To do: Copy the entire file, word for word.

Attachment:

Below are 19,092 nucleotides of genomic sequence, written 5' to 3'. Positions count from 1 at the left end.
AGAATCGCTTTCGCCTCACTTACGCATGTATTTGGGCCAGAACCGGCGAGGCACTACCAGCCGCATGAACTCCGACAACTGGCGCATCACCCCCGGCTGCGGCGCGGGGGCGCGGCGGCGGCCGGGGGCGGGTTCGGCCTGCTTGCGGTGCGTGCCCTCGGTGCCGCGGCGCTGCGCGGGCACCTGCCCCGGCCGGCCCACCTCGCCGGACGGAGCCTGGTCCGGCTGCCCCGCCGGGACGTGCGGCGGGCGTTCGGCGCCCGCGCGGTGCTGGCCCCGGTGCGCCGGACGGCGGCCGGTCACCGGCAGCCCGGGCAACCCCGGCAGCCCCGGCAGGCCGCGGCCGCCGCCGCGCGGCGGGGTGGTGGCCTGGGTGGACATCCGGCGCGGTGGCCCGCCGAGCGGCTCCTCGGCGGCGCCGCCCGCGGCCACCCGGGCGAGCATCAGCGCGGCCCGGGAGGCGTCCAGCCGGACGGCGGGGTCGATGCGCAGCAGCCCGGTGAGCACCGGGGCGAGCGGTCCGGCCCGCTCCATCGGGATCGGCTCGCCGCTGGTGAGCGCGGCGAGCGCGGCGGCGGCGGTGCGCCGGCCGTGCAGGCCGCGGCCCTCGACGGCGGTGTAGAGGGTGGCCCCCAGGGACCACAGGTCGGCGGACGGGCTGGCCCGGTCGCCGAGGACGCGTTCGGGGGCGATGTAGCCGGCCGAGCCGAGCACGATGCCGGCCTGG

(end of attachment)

Below are 19,092 nucleotides of genomic sequence, written 5' to 3'. Positions count from 1 at the left end.
AGAATCGCTTTCGCCTCACTTACGCATGTATTTGGGCCAGAACCGGCGAGGCACTACCAGCCGCATGAACTCCGACAACTGGCGCATCACCCCCGGCTGCGGCGCGGGGGCGCGGCGGCGGCCGGGGGCGGGTTCGGCCTGCTTGCGGTGCGTGCCCTCGGTGCCGCGGCGCTGCGCGGGCACCTGCCCCGGCCGGCCCACCTCGCCGGACGGAGCCTGGTCCGGCTGCCCCGCCGGGACGTGCGGCGGGCGTTCGGCGCCCGCGCGGTGCTGGCCCCGGTGCGCCGGACGGCGGCCGGTCACCGGCAGCCCGGGCAACCCCGGCAGCCCCGGCAGGCCGCGGCCGCCGCCGCGCGGCGGGGTGGTGGCCTGGGTGGACATCCGGCGCGGTGGCCCGCCGAGCGGCTCCTCGGCGGCGCCGCCCGCGGCCACCCGGGCGAGCATCAGCGCGGCCCGGGAGGCGTCCAGCCGGACGGCGGGGTCGATGCGCAGCAGCCCGGTGAGCACCGGGGCGAGCGGTCCGGCCCGCTCCATCGGGATCGGCTCGCCGCTGGTGAGCGCGGCGAGCGCGGCGGCGGCGGTGCGCCGGCCGTGCAGGCCGCGGCCCTCGACGGCGGTGTAGAGGGTGGCCCCCAGGGACCACAGGTCGGCGGACGGGCTGGCCCGGTCGCCGAGGACGCGTTCGGGGGCGATGTAGCCGGCCGAGCCGAGCACGATGCCGGCCTGG